The stakes for restaurants extend beyond merely staying afloat and paying their employees during this time. With nearly one million confirmed cases of COVID-19 in the United States and more than 50,000 deaths as of April 24, 2020[14], it is certain that litigation is coming for business owners of all sizes. According to Newsweek, a “tsunami” of COVID-19 class actions are on the horizon.[15] A class action has already been filed against Norwegian Cruise Lines on behalf of its shareholders claiming that the company continued to put forth “positive outlooks for the company in spite of the COVID-19 outbreak.”[16]

The litigation, of course, also extends to the restaurant industry and its related branches. UberEats, DoorDash, and other delivery services have been sued for charging “exorbitant” delivery fees during the outbreak in violation of anti-trust laws. [17]

Where restaurants may have to be vigilant in the coming days and weeks – and where the insurance exclusions may become particularly relevant – is in regard to lawsuits brought by customers and employees who become infected with the virus. Wal-Mart, for instance, has already been sued by the families of two different employees who died as a result of contracting COVID-19.[18] The lawsuit alleges that the nation’s largest retailer “had a duty to exercise reasonable care in keeping the store in a safe and healthy environment and, in particular, to protect employees, customers and other individuals within the store from contracting COVID-19 when it knew or should have known that individuals at the store were at a very high risk of infection and exposure.”[19] Although the Wal-Mart litigation is the most high-profile case to date, there will undoubtedly be more cases like it filed in the future.

As states begin to open back up and allow restaurants to begin in-person service, it will be imperative for restaurateurs to take adequate safety precautions to ensure (as best possible) the safety of their employees and patrons alike. Georgia became one of the first states to re-open on April 27, 2020, and it has issued guidelines that restaurants must follow in order to have in-person dining again. Among the requirements:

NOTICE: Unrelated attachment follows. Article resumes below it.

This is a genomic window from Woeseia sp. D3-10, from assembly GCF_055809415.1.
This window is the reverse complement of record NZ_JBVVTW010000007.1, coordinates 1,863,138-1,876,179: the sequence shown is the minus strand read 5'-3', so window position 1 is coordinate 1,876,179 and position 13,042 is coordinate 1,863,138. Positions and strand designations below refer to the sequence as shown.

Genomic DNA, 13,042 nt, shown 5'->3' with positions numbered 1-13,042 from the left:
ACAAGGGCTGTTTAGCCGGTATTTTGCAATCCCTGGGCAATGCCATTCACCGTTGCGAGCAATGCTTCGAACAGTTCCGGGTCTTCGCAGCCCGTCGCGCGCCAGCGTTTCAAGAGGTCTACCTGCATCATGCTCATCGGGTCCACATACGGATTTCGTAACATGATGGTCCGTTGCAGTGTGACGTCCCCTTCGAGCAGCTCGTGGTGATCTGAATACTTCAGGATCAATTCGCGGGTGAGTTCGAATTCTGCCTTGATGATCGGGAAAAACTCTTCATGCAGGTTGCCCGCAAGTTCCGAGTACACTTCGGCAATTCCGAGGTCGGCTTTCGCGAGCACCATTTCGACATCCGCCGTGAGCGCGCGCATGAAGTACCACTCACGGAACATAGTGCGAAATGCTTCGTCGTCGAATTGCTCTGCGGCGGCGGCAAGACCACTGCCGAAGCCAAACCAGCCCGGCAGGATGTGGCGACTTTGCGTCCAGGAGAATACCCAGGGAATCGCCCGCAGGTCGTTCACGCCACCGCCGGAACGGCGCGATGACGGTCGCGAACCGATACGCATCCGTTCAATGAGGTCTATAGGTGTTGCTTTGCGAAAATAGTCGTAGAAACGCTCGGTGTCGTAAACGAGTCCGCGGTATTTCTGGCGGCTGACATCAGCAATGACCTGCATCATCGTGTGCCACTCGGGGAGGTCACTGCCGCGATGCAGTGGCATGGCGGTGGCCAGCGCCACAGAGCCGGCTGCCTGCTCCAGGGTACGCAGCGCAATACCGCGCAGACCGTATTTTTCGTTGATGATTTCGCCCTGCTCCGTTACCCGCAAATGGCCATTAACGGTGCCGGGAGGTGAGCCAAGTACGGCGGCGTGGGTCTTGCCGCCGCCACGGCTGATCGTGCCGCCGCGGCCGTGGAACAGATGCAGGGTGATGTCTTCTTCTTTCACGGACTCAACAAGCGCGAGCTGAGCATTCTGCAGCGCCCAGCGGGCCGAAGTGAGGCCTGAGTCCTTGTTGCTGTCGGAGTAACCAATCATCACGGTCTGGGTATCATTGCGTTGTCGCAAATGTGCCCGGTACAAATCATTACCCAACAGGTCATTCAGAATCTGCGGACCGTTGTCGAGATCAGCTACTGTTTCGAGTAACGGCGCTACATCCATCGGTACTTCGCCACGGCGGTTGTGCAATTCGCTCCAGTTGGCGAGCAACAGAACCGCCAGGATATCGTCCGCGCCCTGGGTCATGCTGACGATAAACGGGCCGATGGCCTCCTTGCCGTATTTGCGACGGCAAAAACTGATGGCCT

• No more than 10 customers per 500 square feet.
  • Employees are required to wear masks at all times.
  • Employers must screen and evaluate workers who exhibit signs of illness, such as a fever over 100.4 degrees and a cough or shortness of breath.
  • Restaurants must post signs that say no one with symptoms of COVID-19 can enter.
  • Party size is limited to no more than six per table.
  • Salad bars and buffets are not allowed.
  • Restaurants must use pre-rolled silverware.
  • Items must be removed from self-service drink, condiment, utensil and tableware stations and workers must provide those items to patrons.
  • Patrons must be kept separated through floor markings or waiting in cars while waiting to be seated.
  • Workers who show signs of illness may not work.[20]

At this point, restaurants find themselves as potential plaintiffs (against their insurers) and as potential defendants (against their employees and clientele). What can restaurants do to navigate these uncertain waters?